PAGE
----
Improper Use Of Condoms And Associated Difficulties
Condoms are legit protectors against STIs (sexually transmitted infections) in both men and women. Practicing safe sex by using condoms can also prevent the risk of undesired pregnancies. On one hand, it is established that condoms are idea for maintaining sexual health, but on the other hand, majority of the couples choose not to use condoms. Why is that? If they are really that advantageous then why so many people expose themselves willingly to increased incidence of STIs?
Condoms And Low Compliance In Adult Users
According to a new study, one of the primary reasons why most adults are non-compliant towards the regular use of condoms, is because a lot of people believe that condoms preclude the ‘pleasure factor’ associated with sexual intercourse and makes it uncomfortable and unnatural. The top of the list are often men who blame condoms for the missing pleasure card. Other men complain of losing an erection while struggling with the condom. The issue was rather neglected for a long period of time until researchers started to focus on investigating the problems and discomfort associated with the use of condom.
Details Of The Study
A study was conducted on heterosexual 469 men with age ranging from 18 to 24 years (which also comprises of the age groups that is at highest risk of developing sexually transmitted infections). The participants were questioned regarding their experience with condom. About two-fifth of the study population reported mild to significant discomfort while using condoms whereas one-third men blamed condoms for lagged performance in bed and 30% men claimed to experience problems in the step regarding putting on of a condom while being deeply absorbed in making out.
Talking factually, it won’t be wrong to speculate that the use of condom does hinder the sexual activity and may even produce a negative impact on the sexual performance of some men. The researchers questioned the participants of the study to describe their experience without the use of condoms and their answers revealed that they experienced mild symptoms of erectiledysfunction when going latex-free. The researchers came to this point that the 30% of the participants experienced difficulties while using condom because they are not completely aware of how to properly use a condom. Wearing the condom incorrectly may stir difficulties in some men.
How To Deal With This Problem?
The first thing to begin with, is learning how to use a condom properly. A survey conducted back in 2013 aimed to investigate whether the men still faced difficulties even after learning about the proper use of condoms. And the results showed that the couples who used condom correctly found the safe sex to be as natural as the condom-free sex. This shows that it is not the condom that raises alarming problems but the improper use.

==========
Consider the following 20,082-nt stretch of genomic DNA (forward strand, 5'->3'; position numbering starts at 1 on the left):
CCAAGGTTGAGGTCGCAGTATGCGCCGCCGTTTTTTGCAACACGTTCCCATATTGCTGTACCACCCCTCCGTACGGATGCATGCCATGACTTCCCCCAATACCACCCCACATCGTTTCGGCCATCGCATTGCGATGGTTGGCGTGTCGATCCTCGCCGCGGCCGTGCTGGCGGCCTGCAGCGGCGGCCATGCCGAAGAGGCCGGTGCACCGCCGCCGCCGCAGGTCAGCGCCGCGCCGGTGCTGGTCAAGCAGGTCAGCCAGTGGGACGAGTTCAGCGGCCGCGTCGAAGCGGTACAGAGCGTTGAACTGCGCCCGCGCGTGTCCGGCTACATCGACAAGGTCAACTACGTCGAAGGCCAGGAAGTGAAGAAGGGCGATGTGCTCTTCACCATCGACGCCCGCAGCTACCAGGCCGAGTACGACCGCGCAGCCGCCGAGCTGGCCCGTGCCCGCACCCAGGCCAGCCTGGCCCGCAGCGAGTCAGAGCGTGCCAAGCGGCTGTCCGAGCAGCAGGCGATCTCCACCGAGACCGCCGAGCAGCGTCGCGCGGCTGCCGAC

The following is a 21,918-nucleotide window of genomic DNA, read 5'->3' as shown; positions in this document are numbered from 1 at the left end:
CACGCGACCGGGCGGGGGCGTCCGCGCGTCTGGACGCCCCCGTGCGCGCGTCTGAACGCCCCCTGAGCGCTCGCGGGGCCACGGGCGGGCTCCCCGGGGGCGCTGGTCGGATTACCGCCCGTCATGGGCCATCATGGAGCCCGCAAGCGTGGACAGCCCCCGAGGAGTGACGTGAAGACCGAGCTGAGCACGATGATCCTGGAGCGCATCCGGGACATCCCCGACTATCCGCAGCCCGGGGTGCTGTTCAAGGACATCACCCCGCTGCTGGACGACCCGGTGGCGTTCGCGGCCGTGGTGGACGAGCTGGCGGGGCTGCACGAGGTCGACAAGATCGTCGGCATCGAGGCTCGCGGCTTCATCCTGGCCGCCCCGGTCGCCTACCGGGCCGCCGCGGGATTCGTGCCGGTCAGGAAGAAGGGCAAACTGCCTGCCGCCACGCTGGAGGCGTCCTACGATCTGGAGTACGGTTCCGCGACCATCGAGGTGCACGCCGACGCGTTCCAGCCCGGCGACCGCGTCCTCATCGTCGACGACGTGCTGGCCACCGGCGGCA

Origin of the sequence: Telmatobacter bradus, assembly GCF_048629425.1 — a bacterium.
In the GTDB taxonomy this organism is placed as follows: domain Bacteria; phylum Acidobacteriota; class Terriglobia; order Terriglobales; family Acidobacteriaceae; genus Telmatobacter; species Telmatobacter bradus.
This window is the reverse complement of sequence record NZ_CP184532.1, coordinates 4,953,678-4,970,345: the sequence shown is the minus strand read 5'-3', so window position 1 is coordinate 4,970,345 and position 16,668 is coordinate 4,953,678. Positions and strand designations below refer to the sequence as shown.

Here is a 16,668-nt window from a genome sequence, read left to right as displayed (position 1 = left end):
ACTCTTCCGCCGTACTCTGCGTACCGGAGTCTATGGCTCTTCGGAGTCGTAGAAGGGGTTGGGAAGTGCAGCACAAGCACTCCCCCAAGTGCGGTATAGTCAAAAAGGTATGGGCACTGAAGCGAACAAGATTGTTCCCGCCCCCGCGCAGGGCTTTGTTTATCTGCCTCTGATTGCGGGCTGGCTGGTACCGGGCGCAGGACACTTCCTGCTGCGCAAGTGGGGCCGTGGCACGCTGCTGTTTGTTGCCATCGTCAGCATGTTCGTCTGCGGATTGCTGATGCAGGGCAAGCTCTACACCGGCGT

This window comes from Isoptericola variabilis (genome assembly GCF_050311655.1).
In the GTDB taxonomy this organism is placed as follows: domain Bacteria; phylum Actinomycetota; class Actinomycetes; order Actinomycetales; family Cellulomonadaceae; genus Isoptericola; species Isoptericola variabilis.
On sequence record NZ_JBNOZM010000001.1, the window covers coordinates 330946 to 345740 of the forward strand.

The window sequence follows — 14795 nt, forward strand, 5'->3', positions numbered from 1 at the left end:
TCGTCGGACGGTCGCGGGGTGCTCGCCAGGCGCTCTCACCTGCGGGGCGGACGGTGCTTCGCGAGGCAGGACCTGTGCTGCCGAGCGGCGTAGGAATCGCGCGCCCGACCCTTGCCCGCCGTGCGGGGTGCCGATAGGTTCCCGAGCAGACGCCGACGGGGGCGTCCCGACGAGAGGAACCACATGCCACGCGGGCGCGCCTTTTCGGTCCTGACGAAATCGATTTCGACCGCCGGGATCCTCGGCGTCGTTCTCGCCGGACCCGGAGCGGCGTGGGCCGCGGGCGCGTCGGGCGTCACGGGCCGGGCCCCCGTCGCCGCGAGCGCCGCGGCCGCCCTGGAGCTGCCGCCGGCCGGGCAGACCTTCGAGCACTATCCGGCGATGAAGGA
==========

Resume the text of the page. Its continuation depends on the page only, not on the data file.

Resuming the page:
Some people however feel uncomfortable even with the proper use of condom. In this regard, the best strategy to follow should be:
- Pinpointing the cause: Often a previous bad experience with the condom use can create a mental disregard for its use. This should not be addressed with stress and worry. It’s alright to not get it right in the first go but that doesn’t mean there shouldn’t be another try.
- Practice: As the cliché goes practice makes everything perfect. Practicing the use of condom while being stimulated can also help ease the discomfort and mental aversion based on past experiences.
- The right one: Picking out the condom that fits the best is very important. Sexual partner can make this experience both fun and exciting.
- Lubrication: Some men use lubricants to spice things up and take the game to the next level. However, addition of too much lube can make the condom slippery. Experimenting with different amounts can help set the right ratio required.
- Grasso, M. A., Schwarcz, S., Galbraith, J. S., Musyoki, H., Kambona, C., Kellogg, T. A., & KAIS Study Group. (2016). Estimating the prevalence and predictors of incorrect condom use among sexually active adults in Kenya: Results from a nationally representative survey. Sexually transmitted diseases, 43(2), 87.
- Crosby, R. A., Milhausen, R. R., Mark, K. P., Yarber, W. L., Sanders, S. A., & Graham, C. A. (2013). Understanding problems with condom fit and feel: An important opportunity for improving clinic-based safer sex programs. The journal of primary prevention, 34(1-2), 109-115.